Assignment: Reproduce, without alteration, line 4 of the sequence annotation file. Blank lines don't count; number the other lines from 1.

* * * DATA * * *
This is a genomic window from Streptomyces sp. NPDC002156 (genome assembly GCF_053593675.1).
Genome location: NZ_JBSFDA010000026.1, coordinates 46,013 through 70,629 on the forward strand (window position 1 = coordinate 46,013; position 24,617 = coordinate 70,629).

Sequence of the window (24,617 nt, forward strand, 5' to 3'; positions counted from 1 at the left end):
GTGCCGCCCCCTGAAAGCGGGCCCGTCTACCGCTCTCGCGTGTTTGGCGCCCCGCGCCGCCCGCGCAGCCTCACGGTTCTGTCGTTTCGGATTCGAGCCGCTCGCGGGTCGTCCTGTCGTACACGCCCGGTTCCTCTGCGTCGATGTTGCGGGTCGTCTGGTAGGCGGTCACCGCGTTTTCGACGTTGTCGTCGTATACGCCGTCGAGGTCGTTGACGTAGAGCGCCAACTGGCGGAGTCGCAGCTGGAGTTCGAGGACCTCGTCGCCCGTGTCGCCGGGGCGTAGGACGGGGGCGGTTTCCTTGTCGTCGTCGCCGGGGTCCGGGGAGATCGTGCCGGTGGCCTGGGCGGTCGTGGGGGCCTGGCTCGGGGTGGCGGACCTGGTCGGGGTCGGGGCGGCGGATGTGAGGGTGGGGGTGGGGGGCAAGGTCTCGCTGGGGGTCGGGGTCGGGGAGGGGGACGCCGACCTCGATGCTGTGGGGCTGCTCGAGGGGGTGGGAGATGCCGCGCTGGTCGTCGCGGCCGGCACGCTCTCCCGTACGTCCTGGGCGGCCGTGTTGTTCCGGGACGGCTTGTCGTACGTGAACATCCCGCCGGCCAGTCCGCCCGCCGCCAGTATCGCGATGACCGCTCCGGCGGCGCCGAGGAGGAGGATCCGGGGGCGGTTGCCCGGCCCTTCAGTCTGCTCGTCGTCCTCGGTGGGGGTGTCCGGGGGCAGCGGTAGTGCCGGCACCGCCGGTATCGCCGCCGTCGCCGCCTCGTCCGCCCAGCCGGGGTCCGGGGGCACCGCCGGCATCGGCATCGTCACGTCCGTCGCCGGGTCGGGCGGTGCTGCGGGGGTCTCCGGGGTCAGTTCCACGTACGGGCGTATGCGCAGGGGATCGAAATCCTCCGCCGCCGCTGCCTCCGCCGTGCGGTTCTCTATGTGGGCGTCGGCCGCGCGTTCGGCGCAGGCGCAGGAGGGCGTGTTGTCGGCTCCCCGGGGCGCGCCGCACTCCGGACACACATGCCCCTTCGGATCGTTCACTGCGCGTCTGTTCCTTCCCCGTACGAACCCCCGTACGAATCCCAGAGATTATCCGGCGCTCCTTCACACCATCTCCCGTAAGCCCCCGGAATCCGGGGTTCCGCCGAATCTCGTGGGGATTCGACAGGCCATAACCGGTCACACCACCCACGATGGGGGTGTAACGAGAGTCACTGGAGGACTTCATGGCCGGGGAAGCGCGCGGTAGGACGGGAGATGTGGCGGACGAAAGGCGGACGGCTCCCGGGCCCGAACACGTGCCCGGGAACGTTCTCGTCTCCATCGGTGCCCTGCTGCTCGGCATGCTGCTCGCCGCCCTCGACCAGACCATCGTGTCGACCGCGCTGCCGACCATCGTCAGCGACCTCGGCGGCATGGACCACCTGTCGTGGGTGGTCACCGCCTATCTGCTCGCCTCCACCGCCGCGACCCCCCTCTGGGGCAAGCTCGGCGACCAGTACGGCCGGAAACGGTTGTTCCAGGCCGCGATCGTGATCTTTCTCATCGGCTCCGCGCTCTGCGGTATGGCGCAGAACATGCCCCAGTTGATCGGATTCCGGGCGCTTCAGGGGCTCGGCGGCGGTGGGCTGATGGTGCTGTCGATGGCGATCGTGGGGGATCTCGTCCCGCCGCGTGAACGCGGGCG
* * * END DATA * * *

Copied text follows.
GTGCCGCCCCCTGAAAGCGGGCCCGTCTACCGCTCTCGCGTGTTTGGCGCCCCGCGCCGCCCGCGCAGCCTCACGGTTCTGTCGTTTCGGATTCGAGCCGCTCGCGGGTCGTCCTGTCGTACACGCCCGGTTCCTCTGCGTCGATGTTGCGGGTCGTCTGGTAGGCGGTCACCGCGTTTTCGACGTTGTCGTCGTATACGCCGTCGAGGTCGTTGACGTAGAGCGCCAACTGGCGGAGTCGCAGCTGGAGTTCGAGGACCTCGTCGCCCGTGTCGCCGGGGCGTAGGACGGGGGCGGTTTCCTTGTCGTCGTCGCCGGGGTCCGGGGAGATCGTGCCGGTGGCCTGGGCGGTCGTGGGGGCCTGGCTCGGGGTGGCGGACCTGGTCGGGGTCGGGGCGGCGGATGTGAGGGTGGGGGTGGGGGGCAAGGTCTCGCTGGGGGTCGGGGTCGGGGAGGGGGACGCCGACCTCGATGCTGTGGGGCTGCTCGAGGGGGTGGGAGATGCCGCGCTGGTCGTCGCGGCCGGCACGCTCTCCCGTACGTCCTGGGCGGCCGTGTTGTTCCGGGACGGCTTGTCGTACGTGAACATCCCGCCGGCCAGTCCGCCCGCCGCCAGTATCGCGATGACCGCTCCGGCGGCGCCGAGGAGGAGGATCCGGGGGCGGTTGCCCGGCCCTTCAGTCTGCTCGTCGTCCTCGGTGGGGGTGTCCGGGGGCAGCGGTAGTGCCGGCACCGCCGGTATCGCCGCCGTCGCCGCCTCGTCCGCCCAGCCGGGGTCCGGGGGCACCGCCGGCATCGGCATCGTCACGTCCGTCGCCGGGTCGGGCGGTGCTGCGGGGGTCTCCGGGGTCAGTTCCACGTACGGGCGTATGCGCAGGGGATCGAAATCCTCCGCCGCCGCTGCCTCCGCCGTGCGGTTCTCTATGTGGGCGTCGGCCGCGCGTTCGGCGCAGGCGCAGGAGGGCGTGTTGTCGGCTCCCCGGGGCGCGCCGCACTCCGGACACACATGCCCCTTCGGATCGTTCACTGCGCGTCTGTTCCTTCCCCGTACGAACCCCCGTACGAATCCCAGAGATTATCCGGCGCTCCTTCACACCATCTCCCGTAAGCCCCCGGAATCCGGGGTTCCGCCGAATCTCGTGGGGATTCGACAGGCCATAACCGGTCACACCACCCACGATGGGGGTGTAACGAGAGTCACTGGAGGACTTCATGGCCGGGGAAGCGCGCGGTAGGACGGGAGATGTGGCGGACGAAAGGCGGACGGCTCCCGGGCCCGAACACGTGCCCGGGAACGTTCTCGTCTCCATCGGTGCCCTGCTGCTCGGCATGCTGCTCGCCGCCCTCGACCAGACCATCGTGTCGACCGCGCTGCCGACCATCGTCAGCGACCTCGGCGGCATGGACCACCTGTCGTGGGTGGTCACCGCCTATCTGCTCGCCTCCACCGCCGCGACCCCCCTCTGGGGCAAGCTCGGCGACCAGTACGGCCGGAAACGGTTGTTCCAGGCCGCGATCGTGATCTTTCTCATCGGCTCCGCGCTCTGCGGTATGGCGCAGAACATGCCCCAGTTGATCGGATTCCGGGCGCTTCAGGGGCTCGGCGGCGGTGGGCTGATGGTGCTGTCGATGGCGATCGTGGGGGATCTCGTCCCGCCGCGTGAACGCGGGCG